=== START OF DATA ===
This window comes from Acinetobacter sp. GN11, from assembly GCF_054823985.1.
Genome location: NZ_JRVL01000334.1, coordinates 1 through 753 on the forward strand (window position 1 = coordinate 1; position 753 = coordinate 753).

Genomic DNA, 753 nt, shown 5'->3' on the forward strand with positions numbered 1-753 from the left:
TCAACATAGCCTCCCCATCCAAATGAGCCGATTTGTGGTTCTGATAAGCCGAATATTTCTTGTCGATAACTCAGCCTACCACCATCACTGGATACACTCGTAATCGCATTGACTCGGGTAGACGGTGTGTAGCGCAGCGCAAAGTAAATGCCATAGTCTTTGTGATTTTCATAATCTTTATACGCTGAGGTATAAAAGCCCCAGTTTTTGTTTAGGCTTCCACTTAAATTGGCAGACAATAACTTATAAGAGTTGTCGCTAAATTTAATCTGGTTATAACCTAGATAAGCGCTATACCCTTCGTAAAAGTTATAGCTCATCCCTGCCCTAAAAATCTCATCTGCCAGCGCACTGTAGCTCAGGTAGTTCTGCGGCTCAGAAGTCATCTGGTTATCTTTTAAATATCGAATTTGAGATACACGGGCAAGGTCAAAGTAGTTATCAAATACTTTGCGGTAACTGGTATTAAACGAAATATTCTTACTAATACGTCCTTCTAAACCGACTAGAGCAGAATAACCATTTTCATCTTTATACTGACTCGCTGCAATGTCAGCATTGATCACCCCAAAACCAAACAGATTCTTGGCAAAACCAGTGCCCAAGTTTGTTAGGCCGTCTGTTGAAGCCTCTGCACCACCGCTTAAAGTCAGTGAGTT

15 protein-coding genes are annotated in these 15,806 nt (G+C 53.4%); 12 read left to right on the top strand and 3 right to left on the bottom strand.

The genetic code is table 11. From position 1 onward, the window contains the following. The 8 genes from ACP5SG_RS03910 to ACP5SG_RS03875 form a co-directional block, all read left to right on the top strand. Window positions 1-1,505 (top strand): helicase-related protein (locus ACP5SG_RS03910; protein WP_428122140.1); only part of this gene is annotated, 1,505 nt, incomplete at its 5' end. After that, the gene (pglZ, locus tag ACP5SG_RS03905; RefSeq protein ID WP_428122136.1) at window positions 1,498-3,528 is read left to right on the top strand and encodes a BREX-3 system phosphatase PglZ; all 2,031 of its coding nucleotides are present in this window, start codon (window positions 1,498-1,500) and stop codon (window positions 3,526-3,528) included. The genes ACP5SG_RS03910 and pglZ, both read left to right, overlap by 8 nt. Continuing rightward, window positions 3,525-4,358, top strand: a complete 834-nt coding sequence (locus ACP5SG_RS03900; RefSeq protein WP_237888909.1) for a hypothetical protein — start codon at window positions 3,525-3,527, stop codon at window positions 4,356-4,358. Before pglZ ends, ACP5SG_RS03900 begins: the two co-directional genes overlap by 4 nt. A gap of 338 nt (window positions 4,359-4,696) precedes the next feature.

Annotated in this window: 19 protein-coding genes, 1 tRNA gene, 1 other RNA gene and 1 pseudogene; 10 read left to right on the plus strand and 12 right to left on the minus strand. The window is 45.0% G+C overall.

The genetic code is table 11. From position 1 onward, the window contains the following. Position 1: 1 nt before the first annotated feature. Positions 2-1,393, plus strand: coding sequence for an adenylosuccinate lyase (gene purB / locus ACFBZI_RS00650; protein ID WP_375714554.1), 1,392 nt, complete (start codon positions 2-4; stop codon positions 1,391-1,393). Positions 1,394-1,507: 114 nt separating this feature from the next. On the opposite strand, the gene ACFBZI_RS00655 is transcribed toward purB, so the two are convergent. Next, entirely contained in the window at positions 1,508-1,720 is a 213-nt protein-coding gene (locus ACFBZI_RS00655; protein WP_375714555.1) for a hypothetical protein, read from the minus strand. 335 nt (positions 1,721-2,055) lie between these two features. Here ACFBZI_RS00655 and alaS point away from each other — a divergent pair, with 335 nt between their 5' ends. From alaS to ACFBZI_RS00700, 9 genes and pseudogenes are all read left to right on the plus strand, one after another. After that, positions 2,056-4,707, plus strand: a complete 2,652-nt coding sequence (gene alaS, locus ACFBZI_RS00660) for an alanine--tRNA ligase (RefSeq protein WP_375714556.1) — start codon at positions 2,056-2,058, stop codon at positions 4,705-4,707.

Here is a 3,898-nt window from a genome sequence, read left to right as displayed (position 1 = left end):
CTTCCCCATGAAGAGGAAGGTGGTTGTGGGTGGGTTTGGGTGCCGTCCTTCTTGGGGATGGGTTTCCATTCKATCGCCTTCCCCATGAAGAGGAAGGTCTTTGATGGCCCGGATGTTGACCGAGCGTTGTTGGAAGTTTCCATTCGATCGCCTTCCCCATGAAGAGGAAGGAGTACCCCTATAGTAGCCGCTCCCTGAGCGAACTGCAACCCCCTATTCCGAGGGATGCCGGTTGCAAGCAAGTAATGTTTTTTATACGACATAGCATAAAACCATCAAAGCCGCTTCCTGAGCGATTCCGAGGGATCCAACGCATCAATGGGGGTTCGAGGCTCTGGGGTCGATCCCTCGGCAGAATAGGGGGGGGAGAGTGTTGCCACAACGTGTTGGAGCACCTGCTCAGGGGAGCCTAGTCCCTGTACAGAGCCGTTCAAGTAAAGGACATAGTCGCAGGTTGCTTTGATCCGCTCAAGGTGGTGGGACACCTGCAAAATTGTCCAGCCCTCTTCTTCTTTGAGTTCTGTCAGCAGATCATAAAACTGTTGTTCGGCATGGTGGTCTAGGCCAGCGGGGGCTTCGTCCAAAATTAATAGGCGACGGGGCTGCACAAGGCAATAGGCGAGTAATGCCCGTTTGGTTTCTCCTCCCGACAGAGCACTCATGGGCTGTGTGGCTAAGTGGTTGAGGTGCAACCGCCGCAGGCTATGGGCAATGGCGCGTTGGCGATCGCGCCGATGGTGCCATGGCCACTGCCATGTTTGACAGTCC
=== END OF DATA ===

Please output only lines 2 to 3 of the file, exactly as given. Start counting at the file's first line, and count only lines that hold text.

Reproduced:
Genome location: NZ_JRVL01000334.1, coordinates 1 through 753 on the forward strand (window position 1 = coordinate 1; position 753 = coordinate 753).

Genomic DNA, 753 nt, shown 5'->3' on the forward strand with positions numbered 1-753 from the left: